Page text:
"Ken Howard is one of my painting heroes and as a young artist, I was inspired by his work and delighted in reading his books. His work is so uplifting."
David Pilgrim ROI on selling his first work at university, his Royal Institute of Oil Painters hero and the joys of painting en plein air.
David Pilgrim is a British painter with a passion for painting ‘en plein air’ which also compliments and informs his studio practice. Working on location, he strives to capture the very essence of that moment and create a personal response to the subject with energy and economy. In 2012, David was elected a full member of the Royal Institute of Oil Painters
You and the ROI
Why did you want to join the Royal Institute of Oil Painters?
I’ve had a passion for oil painting for many years and to me the ROI has always represented the highest of standards in oil painting. Many artists who I have long admired were members and upon entering for the first time back in 2006 (was it really that long ago!) I was delighted to discover what a friendly and open society the ROI really is.
Why should artists want to exhibit with the Royal Institute of Oil Painters?
The ROI represents the very best in oil painting today and it feels a great privilege to be able to exhibit with fellow oil painters of such a high calibre. There is a great tradition and history behind the society but we are also very forward-thinking and mindful to attract and showcase exciting new talent, irrespective of any style or genre.
Why should people want to buy art from the Royal Institute of Oil Painters?
Buyers have the opportunity to purchase art from a diverse pool of artistic talent, ranging from well-established ROI members to emerging and new artists in the public submissions. The ROI has no ‘house style’ and aims to showcase the best work in oil painting today so there should be plenty of diversity to suit buyers’ tastes.
Past or present, what artist from the ROI do you most admire?
Ken Howard is one of my painting heroes and as a young artist, I was inspired by his work and delighted in reading his books. His work is so uplifting and I share Ken’s passion for working tonally and painting the light. His work ethic and dedication to painting is an inspiration to us all.
What is your favourite work in this year’s exhibition?
Such a tough question, there are so many paintings that could be my favourite! I love the Reflected Sunset by Tim Benson PROI as it has such a powerful economy and harmony whilst evoking the essence of that beautiful sunset with such wonderful strokes of paint. A joyous painting!
For plein air work outdoors I tend to rely on oils using my Open Box-M (I have both the 12x16in and 11x14in models) mounted on a sturdy tripod. I use mediums such as Michael Harding oil paint medium, Roberson’s Glaze medium and pure turpentine in varied combinations and consistencies. Favourite brushes tend to be from Rosemary & Co together with Cornelissens hogs.
What paints make up your palette?
I prefer Winsor and Newton Artist Quality Oils on the whole but augment the range with a few additional colours from Michael Harding (e.g. Naples yellow which has a slightly deeper tone than Winsor and Newton).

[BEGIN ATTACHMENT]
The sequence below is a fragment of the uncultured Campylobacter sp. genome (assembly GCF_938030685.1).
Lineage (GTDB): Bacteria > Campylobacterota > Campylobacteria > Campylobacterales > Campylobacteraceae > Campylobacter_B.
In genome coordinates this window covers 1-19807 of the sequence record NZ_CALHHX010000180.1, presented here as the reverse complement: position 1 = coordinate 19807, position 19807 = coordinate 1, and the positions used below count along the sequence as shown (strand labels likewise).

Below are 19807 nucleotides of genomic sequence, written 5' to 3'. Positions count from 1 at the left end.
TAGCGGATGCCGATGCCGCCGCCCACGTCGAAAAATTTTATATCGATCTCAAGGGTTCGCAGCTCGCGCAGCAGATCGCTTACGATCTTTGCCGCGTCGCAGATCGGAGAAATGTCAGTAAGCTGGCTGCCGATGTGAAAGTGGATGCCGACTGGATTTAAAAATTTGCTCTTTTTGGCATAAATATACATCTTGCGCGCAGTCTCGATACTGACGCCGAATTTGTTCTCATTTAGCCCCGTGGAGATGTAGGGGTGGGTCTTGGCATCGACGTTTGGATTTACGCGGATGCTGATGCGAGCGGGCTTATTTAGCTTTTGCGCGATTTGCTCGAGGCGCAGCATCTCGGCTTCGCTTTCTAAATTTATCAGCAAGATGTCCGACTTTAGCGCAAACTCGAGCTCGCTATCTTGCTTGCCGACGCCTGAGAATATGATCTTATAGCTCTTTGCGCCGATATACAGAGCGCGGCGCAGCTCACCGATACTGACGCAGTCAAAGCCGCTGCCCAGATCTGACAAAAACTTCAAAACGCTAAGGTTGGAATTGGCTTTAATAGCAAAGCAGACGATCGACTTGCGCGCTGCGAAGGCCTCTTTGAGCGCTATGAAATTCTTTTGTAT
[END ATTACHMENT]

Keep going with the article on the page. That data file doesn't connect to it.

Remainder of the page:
Do you frame your own work?
I tend to hand finish frames that I have made by my local framers in Stony Stratford (Skills Art Materials). I have a selection of preferred mouldings and use emulsion paints (sometimes with gilding wax) to achieve the final finish which is always sealed with polished finishing wax.
What is your favourite art supplies store?
You, Your Work and Your Studio
What gallery did you first sell work at?
I think my first official sale was from my final year exhibition at Aberystwyth University in 1997. At the time I was inspired by Scandanavian interior artists such as Villhelm Hammershoi and painted the interior of a disused academic building, very much focused on the light and the quiet stillness within. The painting was titled ‘Between Two Rooms’ and I think it sold for something like £280 which seemed a lot to me at the time as a student!
Where do you produce your best work?
Outdoors on location, ideally by the sea!
Do you have any rituals or routines when preparing and starting a painting?
I always lay my palette out in the same order and it tends to run from dark and cool on the left to warm and light on the right.
Where is your studio and what’s it like?
My current studio is a converted bedroom in a Victorian house with good high ceilings and north facing windows.
What advice would you give a young artist wanting to join the ROI?
Get involved as much as you can, the best learning is by doing and by showing your work you can get some invaluable feedback. Interact with other artists you admire, ask questions, be curious and build on your passions. Be prepared for difficulty/setbacks and don’t compare or judge yourself too harshly against others. Enjoy your painting and find your own unique voice.
What do you know now that you wish you’d known at the start of your career?
I wish I had discovered the joys and benefits of plein air painting earlier in my painting career.
'Reflections from the Artist' is an ongoing series of reflection, advice from and insight into the practice of artists who exhibit at Mall Galleries.
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